pyhton (sic)

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The title of this article is incorrect because of technical limitations. The correct title is pyhton [sic].

pyhton [sic] is an esoteric programming language created by Something Fawful. It is technically the second language he has created, but the interpreter for Pyhton [sic] has been easier to get working, and is somewhat easier to explain so it is being uploaded first. The language's name is an intentional typo of Python, including a [sic] afterwords, so that if you are quoting someone who spelled Python as Pyhton, it will be impossible to tell if it is referring to Pyhton [sic] or Python. python [sic]'s name should be in lower case at the start of a sentence, and with an uppercase p otherwise.

Usage

pyhton [sic] operates on a base 7 machine, with a 7 septit register. Upon running a Pyhton [sic] program, the program is loaded into memory, and execution begins at the start. The following are the operations in Pyhton [sic]

Code Op Name Description
0 NOP No operation, your standard NOP command.
1 ATA AcTion A. Adjust the value of the register given in the next Septit of the program, it will convert a register according to the following table:
Input Output
0 3
1 1
2 2
3 6
4 5
5 6
6 0
2 ATB AcTion B. Adjust the value of the register given in the next Septit of the program, it will convert a register according to the following table:
Input Output
0 2
1 3
2 6
3 5
4 1
5 0
6 4
3 ATC AcTion C. Adjust the value of the register given in the next Septit of the program, it will convert a register according to the following table:
Input Output
0 6
1 2
2 3
3 1
4 5
5 0
6 4
40 RDI ReaD Input. Reads 7 septits of input into the register. What exactly the input is can be implementation dependent, as it is not part of the spec. In the standard implementation, it reads an integer from Standard Input, and converts it into 7 septits, ignoring any extra, with the 6th septit being the least significant.
41 WRT WRiTe. Writes the content of the 7 septits to memory, with the zeroth septit in the register being at the location given after the 41. The index value of where to write is absolute, and dependant on the length of the program. Should the value be above the length of the program, it will expand the program, padded with 0s, but will not increase the program's index size. For example if the current index size is 3 (so the program is less than 343 Septits long), 41665 will increase the programs size to be exactly 343 septits long, but no more.
42 OUT OUTput. Outputs the values stored at the beginning of the program. How exactly it is output can be implementation dependent, is it is not part of the spec. In the standard implementation, it is converted 3 septits to a Unicode character between 0 and 343, which is output to Standard Output. How many septits it will output is dependent on the value set by the AOS command, and using OUT before AOS will crash in a compliant implementation.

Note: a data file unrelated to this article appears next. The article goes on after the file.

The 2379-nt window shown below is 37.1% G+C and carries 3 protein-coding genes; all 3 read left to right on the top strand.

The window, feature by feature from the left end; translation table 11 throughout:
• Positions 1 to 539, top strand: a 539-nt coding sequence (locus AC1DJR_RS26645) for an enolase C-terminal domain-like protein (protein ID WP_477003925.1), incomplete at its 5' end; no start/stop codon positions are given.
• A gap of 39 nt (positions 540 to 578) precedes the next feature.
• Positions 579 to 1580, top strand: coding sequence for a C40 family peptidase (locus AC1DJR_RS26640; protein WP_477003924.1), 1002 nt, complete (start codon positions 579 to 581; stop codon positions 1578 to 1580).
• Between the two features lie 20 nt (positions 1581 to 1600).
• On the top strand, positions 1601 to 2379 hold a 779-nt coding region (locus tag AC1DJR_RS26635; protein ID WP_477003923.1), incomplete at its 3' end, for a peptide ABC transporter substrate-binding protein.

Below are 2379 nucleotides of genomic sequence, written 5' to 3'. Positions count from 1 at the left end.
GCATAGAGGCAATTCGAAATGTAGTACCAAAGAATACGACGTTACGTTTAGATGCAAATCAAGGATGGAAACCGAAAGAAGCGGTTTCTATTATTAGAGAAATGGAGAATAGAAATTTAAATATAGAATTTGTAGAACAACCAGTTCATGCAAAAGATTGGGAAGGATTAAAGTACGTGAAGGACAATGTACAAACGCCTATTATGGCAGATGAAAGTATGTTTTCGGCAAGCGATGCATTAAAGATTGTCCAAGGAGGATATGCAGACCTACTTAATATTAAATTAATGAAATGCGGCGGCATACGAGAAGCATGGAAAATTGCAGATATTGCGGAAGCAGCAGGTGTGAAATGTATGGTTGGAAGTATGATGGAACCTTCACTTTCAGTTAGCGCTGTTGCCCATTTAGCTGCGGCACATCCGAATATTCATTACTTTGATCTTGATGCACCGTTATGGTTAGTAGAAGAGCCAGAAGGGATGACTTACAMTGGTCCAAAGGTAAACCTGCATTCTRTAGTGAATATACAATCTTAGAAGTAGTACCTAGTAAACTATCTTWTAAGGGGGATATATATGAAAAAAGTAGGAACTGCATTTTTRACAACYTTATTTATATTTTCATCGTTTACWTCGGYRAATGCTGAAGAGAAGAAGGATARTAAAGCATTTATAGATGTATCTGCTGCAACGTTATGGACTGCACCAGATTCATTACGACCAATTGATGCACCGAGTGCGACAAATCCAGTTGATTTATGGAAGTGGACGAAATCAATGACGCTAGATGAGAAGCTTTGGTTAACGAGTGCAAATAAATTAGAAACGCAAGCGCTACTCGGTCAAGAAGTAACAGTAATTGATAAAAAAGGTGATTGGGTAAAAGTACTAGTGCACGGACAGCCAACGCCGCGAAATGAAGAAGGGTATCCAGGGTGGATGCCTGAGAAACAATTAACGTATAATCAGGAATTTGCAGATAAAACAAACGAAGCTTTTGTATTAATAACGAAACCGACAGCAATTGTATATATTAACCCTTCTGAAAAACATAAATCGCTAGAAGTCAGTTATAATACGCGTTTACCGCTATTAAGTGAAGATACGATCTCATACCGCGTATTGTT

43 PLP PLoP. Increases the size of the program by 1 septit. Unlike WRT, PLP Will increase the size of the index if nessicary. This allows for infinite memory in a fully complaint implementation.
44 AOS Adjust Output Size. Adjusts the amount of the start of the program that will be output. Uses the values in the register, with the 0th septit being the most significant.
45 END END program. Using END is the only way to correctly end a program. Should a compliant implementation reach the end of memory without encountering END it should crash.
46 RNR RuN Register. Runs through the register as if it was the next 7 Septits of the program. This is currently untested and glitchy in the official implementation.
5 SLP SLeeP. Similar to the SLP opcode in 65c816 Assembly. Causes the program to perminantly enter an infinite loop.
6 JMP JuMP. Unconditional Jump to the specified location. As with WRT the address is absolute and size of address depends on the length of the program.

Naturally, a program isn't written using only 0-6, that would take far too much space, a standard 8-bit character can easily contain 2 septits, or 49 distinct values. the characters that represent each value are listed below.

raw character value
]
00
#
01
+
02
^
03
;
04
{
05
:
06
)
10
<
11
,
12
6
13
	
(a tab character)
14
h
15
'
16
(
20
5
21
>
22
@
23
0
24
?
25
I
26
9
30
3
31
1
32
/
33
7
34
.
35
 
(a space character)
36
i
40
l
41
|
42
!
43
~
44
8
45
-
46
=
50
$
51
[
52
4
53
&
54
}
55
`
56
_
60
*
61
"
62
\
63
2
64
%
65
[a unix style newline]
66

Any other characters, including the carrige return of the Windows style linefeed will crash.

Sample Programs

Hello World

The following program prints "Hello World" in the standard implementation.

6>^5165_~h1'>>6(I()5<11'h?~|8

The following program prints "Hello World!" in the standard implementation.

_$^5165_~h1'>>6((8' h?~)9<>@.h l];0=

Truth Machine

The following truth machine takes inputs that are not multiples of seven as 1 and multiples as seven as zero. This makes 1 and 0 behave as expected, naturally. Making behaviour undefined for input other than 1 or 0 would have been much simpler, but I only thought of that after finishing the program.

i)))()(9)9))9(())<<<5<53<3<<355<<,,,>,>1,1,,1>>,,666@6@/6/66/@@66			0	07	7		700		hhh?h?.h.hh.??h' ''I ''I '' I l!={#["2!60)]|8]]]]]]]]]]]]]]hI'~99(l];I_=

External resources